Hernhill, Canterbury, Kent
22nd – 24th August 2003
A few miles down the road in Reading, Good Charlotte are getting bottled off, System of a Down are inciting a near riot and Damon Albarn has fallen on his big fat arse. Literally, this time. But I’m spending the weekend in Canterbury with several thousand middle-aged hippies. Just my luck. Or maybe I was best off of all...
Headlining Friday, Inspiral Carpets are far from a revelation. Their peppy organ driven mod pop, swaggers along like the Happy Mondays decked out in Carnaby Street gear, but gets dragged down by the flatulent reverb-soaked guitar and their more anthemic, it’s-grim-up-north stuff apes New Order to such an extent, you half expect Keith Allen to pop up. And that is a chilling thought indeed, so we depart for the delightfully named Croissant Neuf Circus Tent, where Hawkwind alumni Space Ritual are playing. It’s hard to imagine a band living up to such a preposterous name, but Space Ritual are every bit as ludicrous as their rum moniker. Old men in sparkly leotards share the stage with a troupe of dancers seemingly recruited from the local drama school and the local strip club. Their prog-space-boogie doesn’t shy from ridiculous extremes either. It’s like Electric Six for crusties and it would be completely fucking crap were it not for the fact that all of the tunes are complete genius: Insanely catchy T-Rex stompers are attacked with silly whooshing synths and free-jazz sax bounced along by a deceptively tight and funk-driven rhythm section and taut, economical arrangements. It’s frankly embarrassing to see crusty old gits outstripping the young(er) tykes by a country mile.
Saturday provides little to inspire, neither Theo Travis’s icy, ethereal flute and echo experiments nor Deborah Bonham’s AOR country-schlock offer much of a compelling wake-up call. Incredible String Band’s hymnal hippy folk music is interesting enough in a chin-stroking anthropological sense, but it’s hard to see what my Dad was getting so excited about. Which leaves just Robert Plant tonight. The original Rock-God presents us an intriguing conundrum: With strutting cock-rock at the height of fashion, Plant might easily be expected to rest on his laurels, so it’s admirable that he feels the constant need to musically re-invent himself. On the other hand, the droning eastern-tinged interpretations of Percy’s folk heroes (and Elvis) are laughably dwarfed by the Zep material in the set. In fact even hearing ‘Stairway to Heaven’ again would be better than a lot of the ‘clever’ stuff. Thankfully we’re saved from falling into total coma, not by the scourge of guitar-shops but a mighty ‘Whole Lotta Love’. Plant unleashes that famous squeal, gravelled and mellowed by age and reminds us just why he’s such a legend. Not a minute too soon either.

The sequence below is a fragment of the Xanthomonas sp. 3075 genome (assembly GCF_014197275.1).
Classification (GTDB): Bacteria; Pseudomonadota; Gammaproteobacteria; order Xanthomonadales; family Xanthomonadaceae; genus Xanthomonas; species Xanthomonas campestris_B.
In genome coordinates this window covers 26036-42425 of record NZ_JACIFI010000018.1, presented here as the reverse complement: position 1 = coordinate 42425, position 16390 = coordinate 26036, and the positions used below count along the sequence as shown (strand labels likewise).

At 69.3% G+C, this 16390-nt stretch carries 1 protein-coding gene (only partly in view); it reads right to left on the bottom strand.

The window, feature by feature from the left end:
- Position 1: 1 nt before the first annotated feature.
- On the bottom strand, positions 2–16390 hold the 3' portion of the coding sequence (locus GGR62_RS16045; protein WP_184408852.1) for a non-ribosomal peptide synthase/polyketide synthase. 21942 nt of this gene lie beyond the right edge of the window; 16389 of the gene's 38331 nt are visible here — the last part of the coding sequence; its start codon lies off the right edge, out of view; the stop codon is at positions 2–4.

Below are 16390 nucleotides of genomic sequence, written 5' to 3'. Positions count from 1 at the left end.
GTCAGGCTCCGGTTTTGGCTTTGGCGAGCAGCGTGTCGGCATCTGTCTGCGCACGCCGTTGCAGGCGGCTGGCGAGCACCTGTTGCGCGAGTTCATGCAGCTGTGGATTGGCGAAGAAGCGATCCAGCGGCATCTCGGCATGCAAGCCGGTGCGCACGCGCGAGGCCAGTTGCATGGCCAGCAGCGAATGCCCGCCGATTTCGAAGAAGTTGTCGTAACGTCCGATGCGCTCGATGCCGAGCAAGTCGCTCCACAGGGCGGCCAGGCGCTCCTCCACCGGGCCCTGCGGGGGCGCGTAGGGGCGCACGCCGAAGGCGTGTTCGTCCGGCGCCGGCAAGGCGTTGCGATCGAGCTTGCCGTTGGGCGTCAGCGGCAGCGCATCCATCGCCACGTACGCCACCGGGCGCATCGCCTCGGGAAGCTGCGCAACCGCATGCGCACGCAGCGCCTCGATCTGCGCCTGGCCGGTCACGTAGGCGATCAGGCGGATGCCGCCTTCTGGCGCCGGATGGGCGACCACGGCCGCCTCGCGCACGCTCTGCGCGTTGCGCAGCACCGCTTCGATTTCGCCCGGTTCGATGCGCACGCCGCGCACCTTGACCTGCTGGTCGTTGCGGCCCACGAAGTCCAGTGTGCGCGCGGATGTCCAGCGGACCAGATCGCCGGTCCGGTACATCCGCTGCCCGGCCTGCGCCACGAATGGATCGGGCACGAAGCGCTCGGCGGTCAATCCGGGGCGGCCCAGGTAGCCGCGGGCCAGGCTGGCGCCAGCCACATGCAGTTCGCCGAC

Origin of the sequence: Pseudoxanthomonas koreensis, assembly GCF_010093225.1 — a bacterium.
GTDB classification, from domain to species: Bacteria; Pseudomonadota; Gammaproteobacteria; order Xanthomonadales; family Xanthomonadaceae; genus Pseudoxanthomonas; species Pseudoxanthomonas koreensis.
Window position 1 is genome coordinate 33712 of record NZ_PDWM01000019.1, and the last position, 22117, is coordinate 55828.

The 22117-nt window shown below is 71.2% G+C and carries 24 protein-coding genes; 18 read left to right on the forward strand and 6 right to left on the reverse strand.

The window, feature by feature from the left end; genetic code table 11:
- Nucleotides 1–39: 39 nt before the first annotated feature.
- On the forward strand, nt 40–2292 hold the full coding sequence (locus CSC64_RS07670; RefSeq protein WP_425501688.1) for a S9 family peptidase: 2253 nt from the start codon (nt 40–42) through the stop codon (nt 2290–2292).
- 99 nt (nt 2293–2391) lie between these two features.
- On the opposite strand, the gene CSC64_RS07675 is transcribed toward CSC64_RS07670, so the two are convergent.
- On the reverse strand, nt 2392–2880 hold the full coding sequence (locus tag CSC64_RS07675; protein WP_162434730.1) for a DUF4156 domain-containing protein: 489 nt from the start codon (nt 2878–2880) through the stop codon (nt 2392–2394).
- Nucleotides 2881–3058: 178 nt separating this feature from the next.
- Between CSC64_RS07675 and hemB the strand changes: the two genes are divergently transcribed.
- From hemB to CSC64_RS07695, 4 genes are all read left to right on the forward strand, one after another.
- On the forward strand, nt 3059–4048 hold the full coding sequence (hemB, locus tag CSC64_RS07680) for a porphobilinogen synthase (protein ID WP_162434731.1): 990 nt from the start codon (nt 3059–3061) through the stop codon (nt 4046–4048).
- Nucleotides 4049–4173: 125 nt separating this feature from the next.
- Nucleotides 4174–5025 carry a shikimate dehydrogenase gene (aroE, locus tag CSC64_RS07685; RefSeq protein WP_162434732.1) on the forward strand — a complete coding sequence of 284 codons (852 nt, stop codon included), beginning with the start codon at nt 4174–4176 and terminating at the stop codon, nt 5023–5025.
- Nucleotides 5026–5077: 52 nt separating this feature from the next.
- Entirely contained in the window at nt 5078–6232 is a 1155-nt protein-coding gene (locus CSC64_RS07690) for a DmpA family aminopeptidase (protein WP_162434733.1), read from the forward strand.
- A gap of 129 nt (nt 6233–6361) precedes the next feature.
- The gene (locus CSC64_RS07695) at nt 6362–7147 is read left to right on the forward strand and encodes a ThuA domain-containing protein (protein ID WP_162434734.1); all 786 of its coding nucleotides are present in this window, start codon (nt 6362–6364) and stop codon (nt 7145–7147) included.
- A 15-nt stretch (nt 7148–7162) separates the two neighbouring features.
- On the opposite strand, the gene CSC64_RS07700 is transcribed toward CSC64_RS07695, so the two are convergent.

Sunday. What the hell happened to Cosmic Rough Riders? How a band can go from beatific jangle and showers of Byrdsian harmonies to joining the ranks of crap Scottish pop bands (Teenage Fanclub [you're fired - adie], Del Amitri, Travis…) in one album is beyond me. All I know is Alan McGee is an evil, evil man. Fuck knows who thought Buzzcocks should play this festival, but thank God they did. Their ragged set is a constant joy. Terrible, terrible sound and ear-piercing trashy garage guitars can’t ruin songs this fantastic. Quirky and angular without being arch and contrived, instantly accessible without being dumb or throwaway, they make timeless punk pop, which sounds nothing like punk-pop. Steve Diggle is a maniac blur of energy, strutting about the stage thrashing his guitar like the years never touched him. A more reserved Pete Shelley smiles benevolently down on the crowd, delivering his trademark nasal drawl. Look, they wrote 'Ever Fallen in Love', they’re Gods, what more do I need to say? Age and fifteen years inside haven’t dimmed Arthur Lee’s fire either. The sun is setting as the original psychedelic outlaw, social commentator supreme, eccentric genius and former jailbird takes to the stage. Dressed like some Dickensian rogue in top hat, long white shirt and tight black pants, Lee prowls the stage dancing as creepily as he sounds. When he sings, his leering California drawl opens up into a mighty, rich expressive croon. Songs which sounded hemmed in by the tinny 60s production on ‘Forever Changes’ stretch out here in the rolling splendour of the Kent countryside. Backed by strings, brass and gorgeous harmony singing, Lee’s performance is that rarest of things; a genuine extravaganza, a thrilling moment, a unique event. When he sings “Sitting on a hillsi-i-ide, watching all the people die” it’s actually quite unnerving, with us, y’know, sitting on a hillside and that... Until Captain Beefheart decides to grace us with his presence once more, Arthur Lee remains the undisputed guardian of the '60s rebel spirit. Long may he continue to give us the creeps. Metallica, you can keep your moshpit, it was worth missing the party to see a legend like Arthur Lee in action.